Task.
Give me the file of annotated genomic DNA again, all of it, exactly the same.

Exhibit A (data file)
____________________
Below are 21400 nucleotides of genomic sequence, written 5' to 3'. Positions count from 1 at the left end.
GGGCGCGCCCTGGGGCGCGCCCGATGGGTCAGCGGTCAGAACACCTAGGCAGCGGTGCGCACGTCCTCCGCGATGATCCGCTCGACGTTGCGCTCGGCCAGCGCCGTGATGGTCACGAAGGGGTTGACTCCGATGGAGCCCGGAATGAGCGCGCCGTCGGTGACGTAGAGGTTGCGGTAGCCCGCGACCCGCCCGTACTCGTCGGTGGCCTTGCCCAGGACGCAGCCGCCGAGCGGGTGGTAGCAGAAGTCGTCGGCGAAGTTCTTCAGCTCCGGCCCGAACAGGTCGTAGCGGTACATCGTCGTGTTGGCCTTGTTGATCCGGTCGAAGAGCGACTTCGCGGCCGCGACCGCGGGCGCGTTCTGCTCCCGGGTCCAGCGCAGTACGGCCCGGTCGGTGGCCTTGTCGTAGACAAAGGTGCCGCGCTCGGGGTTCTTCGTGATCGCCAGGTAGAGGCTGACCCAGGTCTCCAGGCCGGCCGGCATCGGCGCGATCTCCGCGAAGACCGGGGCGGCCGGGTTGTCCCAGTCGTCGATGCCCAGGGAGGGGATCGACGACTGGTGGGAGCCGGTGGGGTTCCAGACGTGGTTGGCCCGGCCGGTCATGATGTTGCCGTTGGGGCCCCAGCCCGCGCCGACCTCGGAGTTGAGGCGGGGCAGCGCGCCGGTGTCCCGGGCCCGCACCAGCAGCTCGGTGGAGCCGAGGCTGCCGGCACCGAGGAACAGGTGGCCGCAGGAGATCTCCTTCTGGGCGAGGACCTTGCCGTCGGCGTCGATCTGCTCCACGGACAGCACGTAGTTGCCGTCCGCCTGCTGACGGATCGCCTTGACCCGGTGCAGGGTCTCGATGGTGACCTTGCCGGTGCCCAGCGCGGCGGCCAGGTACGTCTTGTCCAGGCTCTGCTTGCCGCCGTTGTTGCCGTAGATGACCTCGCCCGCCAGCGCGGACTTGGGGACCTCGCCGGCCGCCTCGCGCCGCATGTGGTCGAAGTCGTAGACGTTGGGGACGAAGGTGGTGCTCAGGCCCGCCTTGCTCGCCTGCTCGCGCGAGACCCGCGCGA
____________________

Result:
Below are 21400 nucleotides of genomic sequence, written 5' to 3'. Positions count from 1 at the left end.
GGGCGCGCCCTGGGGCGCGCCCGATGGGTCAGCGGTCAGAACACCTAGGCAGCGGTGCGCACGTCCTCCGCGATGATCCGCTCGACGTTGCGCTCGGCCAGCGCCGTGATGGTCACGAAGGGGTTGACTCCGATGGAGCCCGGAATGAGCGCGCCGTCGGTGACGTAGAGGTTGCGGTAGCCCGCGACCCGCCCGTACTCGTCGGTGGCCTTGCCCAGGACGCAGCCGCCGAGCGGGTGGTAGCAGAAGTCGTCGGCGAAGTTCTTCAGCTCCGGCCCGAACAGGTCGTAGCGGTACATCGTCGTGTTGGCCTTGTTGATCCGGTCGAAGAGCGACTTCGCGGCCGCGACCGCGGGCGCGTTCTGCTCCCGGGTCCAGCGCAGTACGGCCCGGTCGGTGGCCTTGTCGTAGACAAAGGTGCCGCGCTCGGGGTTCTTCGTGATCGCCAGGTAGAGGCTGACCCAGGTCTCCAGGCCGGCCGGCATCGGCGCGATCTCCGCGAAGACCGGGGCGGCCGGGTTGTCCCAGTCGTCGATGCCCAGGGAGGGGATCGACGACTGGTGGGAGCCGGTGGGGTTCCAGACGTGGTTGGCCCGGCCGGTCATGATGTTGCCGTTGGGGCCCCAGCCCGCGCCGACCTCGGAGTTGAGGCGGGGCAGCGCGCCGGTGTCCCGGGCCCGCACCAGCAGCTCGGTGGAGCCGAGGCTGCCGGCACCGAGGAACAGGTGGCCGCAGGAGATCTCCTTCTGGGCGAGGACCTTGCCGTCGGCGTCGATCTGCTCCACGGACAGCACGTAGTTGCCGTCCGCCTGCTGACGGATCGCCTTGACCCGGTGCAGGGTCTCGATGGTGACCTTGCCGGTGCCCAGCGCGGCGGCCAGGTACGTCTTGTCCAGGCTCTGCTTGCCGCCGTTGTTGCCGTAGATGACCTCGCCCGCCAGCGCGGACTTGGGGACCTCGCCGGCCGCCTCGCGCCGCATGTGGTCGAAGTCGTAGACGTTGGGGACGAAGGTGGTGCTCAGGCCCGCCTTGCTCGCCTGCTCGCGCGAGACCCGCGCGA